Warrenville Cemetery Walk

We hope to see you all this Sunday at our 5th Annual Cemetery Walk, for more information please see our post on this event https://warrenvillehistorical.wordpress.com/2012/09/27/fifth-annual-cemetery-walk/.  As we prepare for a night in the cemetery, please read a little more about this Warrenville landmark.

The gravestone of Ashley Carpenter, Warrenville’s first Civil War casualty.

The Warrenville Cemetery is  managed by the Warrenville Cemetery Association.  The Cemetery Association is the oldest organization in town outside of the Baptist Church.  It was incorporated by the state legislature in 1845.  At that time it was just 1 acre.  A year later, Julius Warren sold it another acre.  During the Civil War the number of graves in the tiny cemetery almost doubled and additional burial ground was purchased from William Manning.  Today it encompasses approximately 5 acres.  There are 2,950 gravesites in the cemetery and about 1,500 are occupied.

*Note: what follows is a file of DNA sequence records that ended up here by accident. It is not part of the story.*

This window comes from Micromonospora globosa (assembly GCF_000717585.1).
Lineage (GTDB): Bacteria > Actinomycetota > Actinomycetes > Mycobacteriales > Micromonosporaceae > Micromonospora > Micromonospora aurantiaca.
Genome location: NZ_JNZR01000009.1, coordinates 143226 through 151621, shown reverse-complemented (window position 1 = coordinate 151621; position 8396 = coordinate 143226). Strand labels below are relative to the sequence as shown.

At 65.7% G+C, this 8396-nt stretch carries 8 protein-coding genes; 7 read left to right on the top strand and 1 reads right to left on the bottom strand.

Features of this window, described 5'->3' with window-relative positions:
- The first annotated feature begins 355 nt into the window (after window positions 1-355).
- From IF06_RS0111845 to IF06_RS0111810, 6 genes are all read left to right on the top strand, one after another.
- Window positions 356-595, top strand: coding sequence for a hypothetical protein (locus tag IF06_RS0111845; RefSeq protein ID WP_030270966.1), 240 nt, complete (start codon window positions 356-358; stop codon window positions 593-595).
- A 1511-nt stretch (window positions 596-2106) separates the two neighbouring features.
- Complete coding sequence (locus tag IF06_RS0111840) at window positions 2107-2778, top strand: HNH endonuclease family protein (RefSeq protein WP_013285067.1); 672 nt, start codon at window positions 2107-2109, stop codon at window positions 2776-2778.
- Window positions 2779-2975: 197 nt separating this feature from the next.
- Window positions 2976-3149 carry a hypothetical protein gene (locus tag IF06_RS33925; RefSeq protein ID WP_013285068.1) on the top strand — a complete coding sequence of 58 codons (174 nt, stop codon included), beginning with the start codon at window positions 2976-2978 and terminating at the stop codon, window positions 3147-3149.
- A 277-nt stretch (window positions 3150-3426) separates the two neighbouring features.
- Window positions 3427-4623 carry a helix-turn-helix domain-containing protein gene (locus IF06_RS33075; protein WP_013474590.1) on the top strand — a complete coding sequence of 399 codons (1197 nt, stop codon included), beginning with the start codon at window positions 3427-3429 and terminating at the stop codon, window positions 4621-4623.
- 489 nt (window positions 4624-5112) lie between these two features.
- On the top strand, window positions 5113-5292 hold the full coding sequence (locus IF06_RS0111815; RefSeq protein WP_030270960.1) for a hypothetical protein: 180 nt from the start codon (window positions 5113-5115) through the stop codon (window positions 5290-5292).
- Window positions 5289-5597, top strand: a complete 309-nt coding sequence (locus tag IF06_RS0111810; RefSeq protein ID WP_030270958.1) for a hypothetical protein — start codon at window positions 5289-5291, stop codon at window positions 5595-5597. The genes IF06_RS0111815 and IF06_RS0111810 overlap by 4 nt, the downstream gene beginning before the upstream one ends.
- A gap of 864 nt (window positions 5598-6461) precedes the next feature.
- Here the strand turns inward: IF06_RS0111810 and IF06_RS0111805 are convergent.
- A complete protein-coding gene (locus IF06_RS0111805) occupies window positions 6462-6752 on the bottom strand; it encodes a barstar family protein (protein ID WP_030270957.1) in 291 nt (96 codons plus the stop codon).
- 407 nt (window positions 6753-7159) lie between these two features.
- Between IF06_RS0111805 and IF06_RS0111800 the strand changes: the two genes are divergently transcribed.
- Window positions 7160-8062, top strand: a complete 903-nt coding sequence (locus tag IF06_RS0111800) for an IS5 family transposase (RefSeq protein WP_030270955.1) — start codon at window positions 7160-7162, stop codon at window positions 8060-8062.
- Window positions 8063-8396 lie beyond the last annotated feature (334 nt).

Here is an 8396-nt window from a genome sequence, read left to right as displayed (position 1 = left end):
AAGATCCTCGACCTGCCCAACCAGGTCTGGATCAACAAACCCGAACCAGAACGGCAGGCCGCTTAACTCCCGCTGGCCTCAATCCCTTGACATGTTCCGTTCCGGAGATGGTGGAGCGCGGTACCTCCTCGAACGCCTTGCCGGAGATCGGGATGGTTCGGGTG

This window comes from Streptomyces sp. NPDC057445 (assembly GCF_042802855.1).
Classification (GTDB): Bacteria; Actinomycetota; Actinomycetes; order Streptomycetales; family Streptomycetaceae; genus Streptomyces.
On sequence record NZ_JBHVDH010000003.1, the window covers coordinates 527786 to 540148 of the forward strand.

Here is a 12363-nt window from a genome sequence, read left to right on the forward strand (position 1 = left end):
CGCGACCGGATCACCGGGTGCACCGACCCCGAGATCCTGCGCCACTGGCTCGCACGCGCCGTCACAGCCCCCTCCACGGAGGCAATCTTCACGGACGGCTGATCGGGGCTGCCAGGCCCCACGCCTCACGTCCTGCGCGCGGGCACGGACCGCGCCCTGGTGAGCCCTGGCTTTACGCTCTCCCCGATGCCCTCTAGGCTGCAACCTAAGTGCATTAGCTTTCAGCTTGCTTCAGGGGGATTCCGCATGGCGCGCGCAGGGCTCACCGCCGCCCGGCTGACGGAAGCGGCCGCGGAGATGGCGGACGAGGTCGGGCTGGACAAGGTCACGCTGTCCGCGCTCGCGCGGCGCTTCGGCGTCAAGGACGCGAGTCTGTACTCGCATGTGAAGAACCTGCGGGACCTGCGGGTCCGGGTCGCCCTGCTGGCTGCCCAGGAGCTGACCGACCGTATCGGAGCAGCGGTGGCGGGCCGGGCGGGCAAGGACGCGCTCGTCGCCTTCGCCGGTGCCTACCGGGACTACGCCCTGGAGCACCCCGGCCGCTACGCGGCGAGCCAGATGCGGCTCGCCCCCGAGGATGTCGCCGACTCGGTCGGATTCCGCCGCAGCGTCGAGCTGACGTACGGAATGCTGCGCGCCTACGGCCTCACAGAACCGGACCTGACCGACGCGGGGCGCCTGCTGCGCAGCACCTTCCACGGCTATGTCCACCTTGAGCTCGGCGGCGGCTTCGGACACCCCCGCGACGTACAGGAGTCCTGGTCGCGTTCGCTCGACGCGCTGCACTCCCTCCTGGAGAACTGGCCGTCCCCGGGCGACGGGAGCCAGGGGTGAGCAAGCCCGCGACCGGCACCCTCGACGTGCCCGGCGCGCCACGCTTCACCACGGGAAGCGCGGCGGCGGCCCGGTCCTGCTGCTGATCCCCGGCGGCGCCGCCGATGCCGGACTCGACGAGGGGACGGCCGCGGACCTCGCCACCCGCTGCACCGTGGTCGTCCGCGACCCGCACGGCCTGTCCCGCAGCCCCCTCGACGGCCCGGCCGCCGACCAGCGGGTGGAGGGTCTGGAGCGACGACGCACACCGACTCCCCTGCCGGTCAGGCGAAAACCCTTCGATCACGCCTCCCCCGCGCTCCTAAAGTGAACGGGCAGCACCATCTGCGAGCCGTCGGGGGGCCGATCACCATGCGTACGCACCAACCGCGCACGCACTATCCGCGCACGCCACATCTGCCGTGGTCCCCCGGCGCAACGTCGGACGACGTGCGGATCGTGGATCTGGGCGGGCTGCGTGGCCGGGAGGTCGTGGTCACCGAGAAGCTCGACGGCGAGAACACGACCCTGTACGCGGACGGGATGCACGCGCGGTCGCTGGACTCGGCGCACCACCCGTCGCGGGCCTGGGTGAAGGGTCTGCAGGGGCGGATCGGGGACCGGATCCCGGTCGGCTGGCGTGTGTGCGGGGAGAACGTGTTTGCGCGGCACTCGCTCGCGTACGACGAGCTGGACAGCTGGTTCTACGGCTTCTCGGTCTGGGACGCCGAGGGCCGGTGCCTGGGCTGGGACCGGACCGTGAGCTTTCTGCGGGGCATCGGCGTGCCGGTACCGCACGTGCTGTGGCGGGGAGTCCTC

In 1851 the Association voted to enclose the ground with a picket fence.  Lack of funds and labor postponed this project until 1853.  The chain fence and decorative entrances now beautifying the grounds were the loving work of John Player, former sexton of the cemetery.  He was also instrumental in having the large flower urn brought into the cemetery from the Chicago, Aurora & Elgin Railroad property when train service was terminated.  He did have plans for a “For Whom the Bells Toll” arch above the bell towers at the entrance.

The flag platform was a joint effort of the Cemetery Association, the VFW and the Ladies Auxiliary.   It was completed around 1995-1996 and was dedicated on May 29, 2000.



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